How can one speak on that which has been remarked upon before? Discussing Citizen Kane, the touted greatest film of all time, directed by Orson Welles, seems like a foolish endeavor. Particularly true when many great men have spoken about its enduring quality and power. Roger Ebert said of it in 1991, “Any agree it is the greatest film of all time.” My current favorite Film critic, Richard Brody commented on it by saying that- “Citizen Kane made the entire industry shudder.”
On this viewing, it especially resonated for me because I realised that aside from showcasing some of the best aspects of the cinematic form. It also served as a tonic, and a reminder of the power of cinema. It particularly struck me this time, because I have been in a slight apathetic malaise about cinema recently and was trying to find a film to shake me from this temporary state. Kane did this. The mystery became absorbing again. Welles`s camera moves, fascinated me even more. And the story, a reporter`s attempt to find the meaning of Kane`s last word- “Rosebud” gripped me in a state of perpetual curiosity, as though I was viewing the picture for the very first time.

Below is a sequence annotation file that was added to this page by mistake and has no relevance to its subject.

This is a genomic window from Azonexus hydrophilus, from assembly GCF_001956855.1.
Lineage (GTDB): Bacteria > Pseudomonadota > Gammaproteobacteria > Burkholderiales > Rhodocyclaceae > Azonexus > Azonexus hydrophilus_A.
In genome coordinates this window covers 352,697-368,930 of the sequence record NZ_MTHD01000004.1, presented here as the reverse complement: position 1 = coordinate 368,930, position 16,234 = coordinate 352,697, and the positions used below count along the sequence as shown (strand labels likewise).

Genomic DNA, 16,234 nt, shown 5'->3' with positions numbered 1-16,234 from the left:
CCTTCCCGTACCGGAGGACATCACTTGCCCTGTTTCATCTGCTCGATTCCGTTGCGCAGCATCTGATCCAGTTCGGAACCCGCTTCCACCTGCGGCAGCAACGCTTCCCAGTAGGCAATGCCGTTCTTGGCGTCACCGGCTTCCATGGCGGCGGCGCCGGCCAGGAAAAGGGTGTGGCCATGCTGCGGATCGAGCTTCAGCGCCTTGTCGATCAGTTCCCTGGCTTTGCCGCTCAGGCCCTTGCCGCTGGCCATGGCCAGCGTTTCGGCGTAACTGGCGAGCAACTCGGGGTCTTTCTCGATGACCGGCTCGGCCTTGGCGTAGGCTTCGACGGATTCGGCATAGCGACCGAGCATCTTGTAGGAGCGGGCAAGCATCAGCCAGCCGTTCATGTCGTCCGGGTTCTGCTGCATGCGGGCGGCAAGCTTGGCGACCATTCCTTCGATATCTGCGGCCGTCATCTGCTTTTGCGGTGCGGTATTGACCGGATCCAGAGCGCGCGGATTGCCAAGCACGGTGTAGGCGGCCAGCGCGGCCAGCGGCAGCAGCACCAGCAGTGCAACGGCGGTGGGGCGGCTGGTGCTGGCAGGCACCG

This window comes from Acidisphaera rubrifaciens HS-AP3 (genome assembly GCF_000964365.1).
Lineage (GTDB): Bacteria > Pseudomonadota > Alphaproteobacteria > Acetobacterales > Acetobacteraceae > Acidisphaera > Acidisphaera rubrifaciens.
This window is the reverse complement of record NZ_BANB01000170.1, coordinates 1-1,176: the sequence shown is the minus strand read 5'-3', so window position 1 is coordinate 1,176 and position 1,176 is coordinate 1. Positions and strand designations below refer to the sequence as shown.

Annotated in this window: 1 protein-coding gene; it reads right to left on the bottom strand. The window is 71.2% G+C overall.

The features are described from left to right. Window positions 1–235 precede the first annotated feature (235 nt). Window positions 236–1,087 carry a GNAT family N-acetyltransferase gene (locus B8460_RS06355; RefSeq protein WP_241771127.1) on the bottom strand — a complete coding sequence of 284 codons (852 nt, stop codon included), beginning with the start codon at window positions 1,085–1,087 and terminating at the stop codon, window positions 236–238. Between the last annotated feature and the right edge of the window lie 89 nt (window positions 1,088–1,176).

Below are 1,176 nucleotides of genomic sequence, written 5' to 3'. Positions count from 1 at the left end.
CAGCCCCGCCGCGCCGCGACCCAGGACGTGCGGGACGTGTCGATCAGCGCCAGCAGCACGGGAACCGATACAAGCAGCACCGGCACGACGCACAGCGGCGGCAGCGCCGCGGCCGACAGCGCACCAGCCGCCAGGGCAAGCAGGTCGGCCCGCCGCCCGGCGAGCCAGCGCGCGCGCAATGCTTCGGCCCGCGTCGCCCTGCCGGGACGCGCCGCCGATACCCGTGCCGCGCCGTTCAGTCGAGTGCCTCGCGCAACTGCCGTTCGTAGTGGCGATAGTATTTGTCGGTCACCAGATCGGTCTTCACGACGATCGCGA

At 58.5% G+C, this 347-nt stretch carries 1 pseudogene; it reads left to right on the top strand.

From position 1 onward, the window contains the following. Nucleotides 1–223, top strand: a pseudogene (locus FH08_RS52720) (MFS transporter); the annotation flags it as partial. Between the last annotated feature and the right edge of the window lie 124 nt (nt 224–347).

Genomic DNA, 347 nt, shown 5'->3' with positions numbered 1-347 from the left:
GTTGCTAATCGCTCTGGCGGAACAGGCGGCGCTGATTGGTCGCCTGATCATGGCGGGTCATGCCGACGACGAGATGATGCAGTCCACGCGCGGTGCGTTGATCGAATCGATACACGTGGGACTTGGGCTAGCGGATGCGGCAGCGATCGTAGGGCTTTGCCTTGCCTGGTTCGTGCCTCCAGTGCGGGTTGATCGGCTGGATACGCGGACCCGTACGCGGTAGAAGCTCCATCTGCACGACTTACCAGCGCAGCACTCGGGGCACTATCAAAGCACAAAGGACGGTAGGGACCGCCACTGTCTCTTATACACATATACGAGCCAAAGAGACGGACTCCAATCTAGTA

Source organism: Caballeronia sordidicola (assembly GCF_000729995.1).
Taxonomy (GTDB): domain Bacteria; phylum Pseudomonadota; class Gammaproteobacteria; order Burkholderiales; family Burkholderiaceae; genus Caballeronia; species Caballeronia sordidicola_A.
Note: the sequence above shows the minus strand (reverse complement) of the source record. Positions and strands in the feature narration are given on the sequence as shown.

The picture`s central question, can you sum up a man`s life with one word, is quite interesting and haunting. It seems quite timely given the influx of celebrity culture and people supposing they know a celebrity based on a media portrait. Welles`s answer seems to be no, given the reporter`s final words in the last scene. But, if this is true, what was the point of the journey, if we hardly, got to know about Kane, by the film`s admission.
I think Welles is trying to advocate the view that the sum of a man`s life is made up of wholly different and varying degrees of perception. For example, Kane`s second wife- Susan Alexender perceives her husband as someone who does not truly love her and ultimately a lonely person. Whereas, Jedediah Leland, Kane`s best friend- saw Kane as a self-absorbed person who did not love anyone or anything aside from himself.
But, what counteracts this thesis, is Welles`s telling last shot, which depicts a sled called “Rosebud” being cast into the flames by Kane`s butler. Is Welles telling us the true meaning of Kane`s character in this last shot, or is it mere dramatic irony that is thrown at the audience at the last second? It is one of the many reasons why Citizen Kane still continues to enthrall fans of the cinema around the world, and I suspect this is not my last word on the picture.